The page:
Thus the heavens and
we lost our ability to feast?
what can we do to recover this
important part of Christian culture?
of a two-part series
by Bernhard Stock
and all the host of
And on the seventh day
God finished his
which he had done, and
he rested on the
from all his work
which he had done.
So God blessed the
seventh day and made
Right at the
beginning of all, we see that God is active – he
creates a vast universe. But then he finishes
his work, and he establishes a day of rest – the
seventh day, the Sabbath. Of course, this is not
the end of God acting, as if, after this he has
been just leaning back and watching what mankind
does with his world.
This idea of
God as a passive deity who no longer
interferes with the world was, by the way, a
theological position called Deism. Many
Christians still think like Deists, as if God
were no longer active –a mere philosophical
principle. But God is still at work. He is a
living God, who intervenes, acts in our lives,
and speaks to us.
inaguarated the Sabbath, he actually
interrupted his work and established a feast.
And for us also, following his lead, a real
feast is to be an interruption of
For there to
be an interruption, there has to be something
to interrupt – such as the normal
day-to-day-life and activities, the hard work,
the worries of life. We can only celebrate
well and enjoy a feast if it is something
special – something set-apart from the daily
routine of life. And this means that people in
our times, especially in the Western world,
are in danger of loosing our ability to
celebrate. In a world where almost everything
is special, where we can live in material
abundance, where we can have almost everything
we want, and some people don’t even have to
work for it – in a world like this nothing
becomes special. Can we who are wealthy
by historical and current world standards
really celebrate? No! If our lives are one
ongoing party, in the long run, they become
dull, shallow, and boring.
hear people complain about the work they have
to do in preparing a celebration – the
decoration, the cooking – but this is part of
the real feast! It gives you all the more joy
if at the end of all the work you can sit down
and look around and say (like God did):
behold, it is very good.
Eternal Roots in God
also teaches us that the genuine feasting has
its origin in God – it has eternal roots. In
fact, we cannot create a real feast. We cannot
sit down and find a cause for celebrating and
then celebrate. The cause of the real feast is
already given to us. It’s not something we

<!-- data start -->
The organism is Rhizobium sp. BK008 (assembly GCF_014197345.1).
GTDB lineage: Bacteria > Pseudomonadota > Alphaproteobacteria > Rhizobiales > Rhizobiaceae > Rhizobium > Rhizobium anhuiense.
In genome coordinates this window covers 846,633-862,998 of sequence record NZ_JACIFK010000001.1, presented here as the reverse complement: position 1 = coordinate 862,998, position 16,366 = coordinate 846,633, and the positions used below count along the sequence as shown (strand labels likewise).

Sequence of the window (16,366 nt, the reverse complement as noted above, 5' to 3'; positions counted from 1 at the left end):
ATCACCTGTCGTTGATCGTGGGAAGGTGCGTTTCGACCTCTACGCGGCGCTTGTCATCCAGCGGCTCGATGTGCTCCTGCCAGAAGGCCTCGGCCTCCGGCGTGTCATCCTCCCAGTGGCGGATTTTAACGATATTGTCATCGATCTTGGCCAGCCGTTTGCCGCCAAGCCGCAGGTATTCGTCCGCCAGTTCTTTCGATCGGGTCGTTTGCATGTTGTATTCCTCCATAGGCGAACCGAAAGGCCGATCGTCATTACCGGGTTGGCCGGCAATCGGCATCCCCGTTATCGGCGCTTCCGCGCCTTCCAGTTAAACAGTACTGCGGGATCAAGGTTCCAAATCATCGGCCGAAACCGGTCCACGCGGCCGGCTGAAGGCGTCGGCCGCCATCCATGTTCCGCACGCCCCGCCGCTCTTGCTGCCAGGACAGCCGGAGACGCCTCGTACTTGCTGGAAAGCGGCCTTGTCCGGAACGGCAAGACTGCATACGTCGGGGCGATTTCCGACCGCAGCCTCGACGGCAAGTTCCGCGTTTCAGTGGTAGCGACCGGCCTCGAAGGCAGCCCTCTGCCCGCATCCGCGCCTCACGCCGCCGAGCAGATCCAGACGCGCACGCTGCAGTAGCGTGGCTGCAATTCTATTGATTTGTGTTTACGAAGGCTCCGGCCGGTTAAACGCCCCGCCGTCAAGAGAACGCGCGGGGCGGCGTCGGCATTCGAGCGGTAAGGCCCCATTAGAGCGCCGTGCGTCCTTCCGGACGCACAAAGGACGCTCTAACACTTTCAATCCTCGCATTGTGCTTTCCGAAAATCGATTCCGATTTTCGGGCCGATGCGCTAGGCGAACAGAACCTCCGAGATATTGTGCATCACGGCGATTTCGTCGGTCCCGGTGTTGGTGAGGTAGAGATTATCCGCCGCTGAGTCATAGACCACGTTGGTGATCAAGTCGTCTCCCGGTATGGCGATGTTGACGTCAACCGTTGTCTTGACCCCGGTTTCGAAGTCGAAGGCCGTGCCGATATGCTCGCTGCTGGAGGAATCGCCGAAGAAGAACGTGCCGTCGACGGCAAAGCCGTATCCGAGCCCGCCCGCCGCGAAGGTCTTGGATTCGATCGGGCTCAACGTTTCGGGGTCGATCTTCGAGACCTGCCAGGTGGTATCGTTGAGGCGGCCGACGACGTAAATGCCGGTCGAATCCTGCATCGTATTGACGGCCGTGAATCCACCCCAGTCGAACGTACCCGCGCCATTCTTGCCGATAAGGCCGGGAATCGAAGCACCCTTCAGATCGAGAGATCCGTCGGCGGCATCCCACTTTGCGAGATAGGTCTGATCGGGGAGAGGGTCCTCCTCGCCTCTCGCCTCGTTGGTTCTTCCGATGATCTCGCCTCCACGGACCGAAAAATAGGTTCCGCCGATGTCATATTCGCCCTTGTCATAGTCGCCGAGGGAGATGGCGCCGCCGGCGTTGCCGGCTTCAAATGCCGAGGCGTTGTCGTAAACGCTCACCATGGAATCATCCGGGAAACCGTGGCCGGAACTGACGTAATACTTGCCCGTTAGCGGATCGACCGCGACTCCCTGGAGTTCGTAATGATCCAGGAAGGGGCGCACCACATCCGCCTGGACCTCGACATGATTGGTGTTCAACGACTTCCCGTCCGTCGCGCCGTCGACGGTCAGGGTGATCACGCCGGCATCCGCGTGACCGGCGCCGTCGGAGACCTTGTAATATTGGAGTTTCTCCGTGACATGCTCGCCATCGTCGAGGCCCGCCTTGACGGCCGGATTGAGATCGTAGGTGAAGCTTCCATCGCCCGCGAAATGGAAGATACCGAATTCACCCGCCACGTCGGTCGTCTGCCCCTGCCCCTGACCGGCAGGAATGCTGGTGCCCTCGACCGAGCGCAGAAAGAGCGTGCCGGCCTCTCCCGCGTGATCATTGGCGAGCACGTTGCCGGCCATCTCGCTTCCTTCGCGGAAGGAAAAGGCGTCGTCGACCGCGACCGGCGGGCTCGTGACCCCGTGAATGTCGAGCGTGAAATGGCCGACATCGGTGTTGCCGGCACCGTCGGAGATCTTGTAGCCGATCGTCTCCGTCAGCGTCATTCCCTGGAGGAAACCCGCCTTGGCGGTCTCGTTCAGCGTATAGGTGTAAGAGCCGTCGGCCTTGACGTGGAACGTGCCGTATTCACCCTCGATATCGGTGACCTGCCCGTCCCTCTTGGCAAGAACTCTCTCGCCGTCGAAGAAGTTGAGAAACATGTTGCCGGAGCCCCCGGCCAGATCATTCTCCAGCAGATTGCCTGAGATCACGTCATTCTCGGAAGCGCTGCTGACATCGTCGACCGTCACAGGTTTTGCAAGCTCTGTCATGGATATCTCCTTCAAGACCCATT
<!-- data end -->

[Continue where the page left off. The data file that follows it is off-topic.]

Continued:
achieve on our own.
feasts in the Jewish and Christian tradition
have at their root something which God did –
he delivered his people from Egypt, he gave
the commandments, he sent his Son, and the
Son, Jesus, rose from the dead, bringing us
the promise of our own resurrection in him. We
can see that as more feasts become
secularized, they loose their eternal origin
and meaning (some modern feasts don’t even
have an eternal origin), they loose their
attraction and become distorted and perverted.
Christmas is no longer a joyful celebration of
our Savior’s birth. It has been replaced as
the “feast of the family” or, even worse, the
“feast of giving gifts”, and an “orgy of
consumerism”. The more man celebrates himself
and his achievements (such as the mass
celebrations which many communist and
totalitarian regimes have put on each year),
the more this becomes a mere flexing of muscle
and less a real feast.
If a genuine
feasting needs an eternal cause, we Christians
should be the experts in celebrating, because
we have more than enough reasons to celebrate.
My personal conviction is that if Christians
really learn to celebrate well, the people of
this world will take notice and will want to
learn from us how to celebrate the real
feasts, such as Christmas. The world has lost
the art of celebrating because it has lost the
real cause for feasting.
[This article first appeared in
the October 2007 Issue of Living Bulwark.]
II - How Should We Celebrate?
Benrnard Stock is a
gifted teacher in the Sword of the Spirit and a
founding leader of Brot des
Lebens (Bread of Life Community) in
Munich, Germany.See other articles by Bernhard
Stock in Living Bulwark archives.
illustration: Celebrating the Lord's Day by